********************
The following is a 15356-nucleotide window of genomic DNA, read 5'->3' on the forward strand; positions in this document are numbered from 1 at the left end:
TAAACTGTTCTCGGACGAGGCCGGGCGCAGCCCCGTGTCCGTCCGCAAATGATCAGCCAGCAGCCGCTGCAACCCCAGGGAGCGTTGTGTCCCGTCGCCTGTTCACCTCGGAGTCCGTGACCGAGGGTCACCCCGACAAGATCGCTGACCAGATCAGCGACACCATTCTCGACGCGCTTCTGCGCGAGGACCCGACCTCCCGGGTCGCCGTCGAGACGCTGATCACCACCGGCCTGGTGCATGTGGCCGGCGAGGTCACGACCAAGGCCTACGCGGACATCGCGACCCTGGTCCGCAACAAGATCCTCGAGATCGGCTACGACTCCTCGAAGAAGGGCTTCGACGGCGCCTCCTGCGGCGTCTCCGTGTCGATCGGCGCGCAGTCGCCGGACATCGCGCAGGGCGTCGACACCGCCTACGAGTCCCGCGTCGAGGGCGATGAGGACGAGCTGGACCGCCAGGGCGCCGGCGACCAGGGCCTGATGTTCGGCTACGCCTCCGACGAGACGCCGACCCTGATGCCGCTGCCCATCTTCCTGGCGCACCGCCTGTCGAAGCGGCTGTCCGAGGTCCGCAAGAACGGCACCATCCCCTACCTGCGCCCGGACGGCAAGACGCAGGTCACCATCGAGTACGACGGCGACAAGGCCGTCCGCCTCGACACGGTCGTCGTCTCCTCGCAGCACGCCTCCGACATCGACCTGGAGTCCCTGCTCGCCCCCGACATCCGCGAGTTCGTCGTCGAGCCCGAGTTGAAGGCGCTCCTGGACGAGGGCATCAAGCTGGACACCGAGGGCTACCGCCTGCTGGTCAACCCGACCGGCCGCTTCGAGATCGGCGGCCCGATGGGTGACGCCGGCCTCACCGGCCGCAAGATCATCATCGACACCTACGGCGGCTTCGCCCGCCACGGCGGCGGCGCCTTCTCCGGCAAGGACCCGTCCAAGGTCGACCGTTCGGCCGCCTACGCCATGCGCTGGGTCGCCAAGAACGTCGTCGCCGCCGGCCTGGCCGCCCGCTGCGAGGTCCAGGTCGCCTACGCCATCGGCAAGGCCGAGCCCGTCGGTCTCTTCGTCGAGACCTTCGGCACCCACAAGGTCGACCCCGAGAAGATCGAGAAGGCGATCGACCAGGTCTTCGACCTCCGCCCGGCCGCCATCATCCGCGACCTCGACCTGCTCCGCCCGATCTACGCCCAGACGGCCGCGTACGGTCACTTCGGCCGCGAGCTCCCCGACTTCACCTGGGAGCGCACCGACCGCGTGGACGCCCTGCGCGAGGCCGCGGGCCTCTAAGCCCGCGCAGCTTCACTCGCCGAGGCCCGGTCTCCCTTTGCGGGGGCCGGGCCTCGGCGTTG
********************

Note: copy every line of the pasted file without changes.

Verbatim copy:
The following is a 15356-nucleotide window of genomic DNA, read 5'->3' on the forward strand; positions in this document are numbered from 1 at the left end:
TAAACTGTTCTCGGACGAGGCCGGGCGCAGCCCCGTGTCCGTCCGCAAATGATCAGCCAGCAGCCGCTGCAACCCCAGGGAGCGTTGTGTCCCGTCGCCTGTTCACCTCGGAGTCCGTGACCGAGGGTCACCCCGACAAGATCGCTGACCAGATCAGCGACACCATTCTCGACGCGCTTCTGCGCGAGGACCCGACCTCCCGGGTCGCCGTCGAGACGCTGATCACCACCGGCCTGGTGCATGTGGCCGGCGAGGTCACGACCAAGGCCTACGCGGACATCGCGACCCTGGTCCGCAACAAGATCCTCGAGATCGGCTACGACTCCTCGAAGAAGGGCTTCGACGGCGCCTCCTGCGGCGTCTCCGTGTCGATCGGCGCGCAGTCGCCGGACATCGCGCAGGGCGTCGACACCGCCTACGAGTCCCGCGTCGAGGGCGATGAGGACGAGCTGGACCGCCAGGGCGCCGGCGACCAGGGCCTGATGTTCGGCTACGCCTCCGACGAGACGCCGACCCTGATGCCGCTGCCCATCTTCCTGGCGCACCGCCTGTCGAAGCGGCTGTCCGAGGTCCGCAAGAACGGCACCATCCCCTACCTGCGCCCGGACGGCAAGACGCAGGTCACCATCGAGTACGACGGCGACAAGGCCGTCCGCCTCGACACGGTCGTCGTCTCCTCGCAGCACGCCTCCGACATCGACCTGGAGTCCCTGCTCGCCCCCGACATCCGCGAGTTCGTCGTCGAGCCCGAGTTGAAGGCGCTCCTGGACGAGGGCATCAAGCTGGACACCGAGGGCTACCGCCTGCTGGTCAACCCGACCGGCCGCTTCGAGATCGGCGGCCCGATGGGTGACGCCGGCCTCACCGGCCGCAAGATCATCATCGACACCTACGGCGGCTTCGCCCGCCACGGCGGCGGCGCCTTCTCCGGCAAGGACCCGTCCAAGGTCGACCGTTCGGCCGCCTACGCCATGCGCTGGGTCGCCAAGAACGTCGTCGCCGCCGGCCTGGCCGCCCGCTGCGAGGTCCAGGTCGCCTACGCCATCGGCAAGGCCGAGCCCGTCGGTCTCTTCGTCGAGACCTTCGGCACCCACAAGGTCGACCCCGAGAAGATCGAGAAGGCGATCGACCAGGTCTTCGACCTCCGCCCGGCCGCCATCATCCGCGACCTCGACCTGCTCCGCCCGATCTACGCCCAGACGGCCGCGTACGGTCACTTCGGCCGCGAGCTCCCCGACTTCACCTGGGAGCGCACCGACCGCGTGGACGCCCTGCGCGAGGCCGCGGGCCTCTAAGCCCGCGCAGCTTCACTCGCCGAGGCCCGGTCTCCCTTTGCGGGGGCCGGGCCTCGGCGTTG